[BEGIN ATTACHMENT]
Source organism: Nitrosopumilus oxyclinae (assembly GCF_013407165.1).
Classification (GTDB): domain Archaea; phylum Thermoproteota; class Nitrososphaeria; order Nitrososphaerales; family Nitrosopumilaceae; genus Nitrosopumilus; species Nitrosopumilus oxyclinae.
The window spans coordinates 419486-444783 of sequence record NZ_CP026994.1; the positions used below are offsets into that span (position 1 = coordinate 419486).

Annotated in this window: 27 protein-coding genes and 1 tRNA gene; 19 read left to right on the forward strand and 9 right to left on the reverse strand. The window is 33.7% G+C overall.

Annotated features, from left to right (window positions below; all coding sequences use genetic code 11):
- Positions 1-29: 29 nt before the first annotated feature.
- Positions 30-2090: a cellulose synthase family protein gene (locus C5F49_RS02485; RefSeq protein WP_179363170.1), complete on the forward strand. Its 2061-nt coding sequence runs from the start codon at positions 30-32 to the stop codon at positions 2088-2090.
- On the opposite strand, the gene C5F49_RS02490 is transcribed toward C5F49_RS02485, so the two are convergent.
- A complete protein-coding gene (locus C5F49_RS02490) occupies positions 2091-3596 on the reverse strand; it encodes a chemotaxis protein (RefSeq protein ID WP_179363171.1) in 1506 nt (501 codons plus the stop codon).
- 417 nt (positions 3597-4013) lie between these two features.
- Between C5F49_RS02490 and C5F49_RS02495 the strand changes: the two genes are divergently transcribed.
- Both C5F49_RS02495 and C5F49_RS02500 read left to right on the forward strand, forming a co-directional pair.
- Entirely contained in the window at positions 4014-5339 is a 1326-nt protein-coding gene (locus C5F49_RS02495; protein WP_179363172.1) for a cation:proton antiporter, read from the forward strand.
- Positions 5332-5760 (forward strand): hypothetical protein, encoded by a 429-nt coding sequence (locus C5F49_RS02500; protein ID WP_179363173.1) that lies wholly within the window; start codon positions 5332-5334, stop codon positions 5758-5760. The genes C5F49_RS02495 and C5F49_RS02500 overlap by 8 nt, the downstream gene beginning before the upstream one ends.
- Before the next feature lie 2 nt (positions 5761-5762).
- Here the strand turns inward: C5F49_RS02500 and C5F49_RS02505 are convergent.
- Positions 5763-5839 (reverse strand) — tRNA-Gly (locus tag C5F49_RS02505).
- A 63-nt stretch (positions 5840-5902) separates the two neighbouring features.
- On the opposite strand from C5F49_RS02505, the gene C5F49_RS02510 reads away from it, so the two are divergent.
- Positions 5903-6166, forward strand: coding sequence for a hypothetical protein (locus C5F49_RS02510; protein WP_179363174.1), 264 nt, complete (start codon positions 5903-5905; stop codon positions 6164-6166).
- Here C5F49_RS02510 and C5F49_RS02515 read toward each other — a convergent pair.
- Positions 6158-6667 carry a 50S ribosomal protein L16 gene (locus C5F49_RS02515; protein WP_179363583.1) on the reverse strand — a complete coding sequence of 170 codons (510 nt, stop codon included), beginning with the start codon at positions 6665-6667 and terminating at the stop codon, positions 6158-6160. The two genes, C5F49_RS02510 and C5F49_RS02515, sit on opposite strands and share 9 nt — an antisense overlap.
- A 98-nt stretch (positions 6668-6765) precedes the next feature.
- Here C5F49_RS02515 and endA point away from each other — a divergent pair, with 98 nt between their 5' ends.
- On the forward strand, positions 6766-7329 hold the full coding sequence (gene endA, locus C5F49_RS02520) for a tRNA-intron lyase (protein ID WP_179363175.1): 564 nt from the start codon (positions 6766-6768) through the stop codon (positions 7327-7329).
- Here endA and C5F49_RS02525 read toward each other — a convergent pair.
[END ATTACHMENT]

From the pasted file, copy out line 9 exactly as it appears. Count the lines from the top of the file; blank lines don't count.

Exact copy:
- A complete protein-coding gene (locus C5F49_RS02490) occupies positions 2091-3596 on the reverse strand; it encodes a chemotaxis protein (RefSeq protein ID WP_179363171.1) in 1506 nt (501 codons plus the stop codon).